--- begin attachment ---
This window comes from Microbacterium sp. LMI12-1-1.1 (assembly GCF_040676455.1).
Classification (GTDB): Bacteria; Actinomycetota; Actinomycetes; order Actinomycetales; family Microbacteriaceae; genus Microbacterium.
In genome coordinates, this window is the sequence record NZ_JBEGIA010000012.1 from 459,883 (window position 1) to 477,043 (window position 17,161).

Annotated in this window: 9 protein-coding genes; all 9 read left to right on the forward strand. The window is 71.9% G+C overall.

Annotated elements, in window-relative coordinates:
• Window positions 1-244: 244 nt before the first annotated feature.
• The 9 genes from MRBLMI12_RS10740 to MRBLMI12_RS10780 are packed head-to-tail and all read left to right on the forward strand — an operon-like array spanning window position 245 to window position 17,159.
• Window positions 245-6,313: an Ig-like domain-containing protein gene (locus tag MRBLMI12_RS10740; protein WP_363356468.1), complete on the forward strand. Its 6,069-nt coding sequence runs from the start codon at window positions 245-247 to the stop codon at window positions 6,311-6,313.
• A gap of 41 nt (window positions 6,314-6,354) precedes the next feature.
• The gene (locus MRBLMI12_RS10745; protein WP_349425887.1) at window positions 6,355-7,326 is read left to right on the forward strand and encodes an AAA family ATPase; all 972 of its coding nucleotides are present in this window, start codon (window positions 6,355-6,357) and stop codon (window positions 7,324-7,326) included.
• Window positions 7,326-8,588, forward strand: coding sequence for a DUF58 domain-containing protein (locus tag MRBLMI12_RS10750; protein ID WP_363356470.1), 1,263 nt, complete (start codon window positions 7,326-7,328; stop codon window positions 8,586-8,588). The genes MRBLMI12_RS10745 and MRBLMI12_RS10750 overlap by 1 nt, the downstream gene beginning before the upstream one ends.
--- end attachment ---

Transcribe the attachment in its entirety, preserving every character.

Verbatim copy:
This window comes from Microbacterium sp. LMI12-1-1.1 (assembly GCF_040676455.1).
Classification (GTDB): Bacteria; Actinomycetota; Actinomycetes; order Actinomycetales; family Microbacteriaceae; genus Microbacterium.
In genome coordinates, this window is the sequence record NZ_JBEGIA010000012.1 from 459,883 (window position 1) to 477,043 (window position 17,161).

Annotated in this window: 9 protein-coding genes; all 9 read left to right on the forward strand. The window is 71.9% G+C overall.

Annotated elements, in window-relative coordinates:
• Window positions 1-244: 244 nt before the first annotated feature.
• The 9 genes from MRBLMI12_RS10740 to MRBLMI12_RS10780 are packed head-to-tail and all read left to right on the forward strand — an operon-like array spanning window position 245 to window position 17,159.
• Window positions 245-6,313: an Ig-like domain-containing protein gene (locus tag MRBLMI12_RS10740; protein WP_363356468.1), complete on the forward strand. Its 6,069-nt coding sequence runs from the start codon at window positions 245-247 to the stop codon at window positions 6,311-6,313.
• A gap of 41 nt (window positions 6,314-6,354) precedes the next feature.
• The gene (locus MRBLMI12_RS10745; protein WP_349425887.1) at window positions 6,355-7,326 is read left to right on the forward strand and encodes an AAA family ATPase; all 972 of its coding nucleotides are present in this window, start codon (window positions 6,355-6,357) and stop codon (window positions 7,324-7,326) included.
• Window positions 7,326-8,588, forward strand: coding sequence for a DUF58 domain-containing protein (locus tag MRBLMI12_RS10750; protein ID WP_363356470.1), 1,263 nt, complete (start codon window positions 7,326-7,328; stop codon window positions 8,586-8,588). The genes MRBLMI12_RS10745 and MRBLMI12_RS10750 overlap by 1 nt, the downstream gene beginning before the upstream one ends.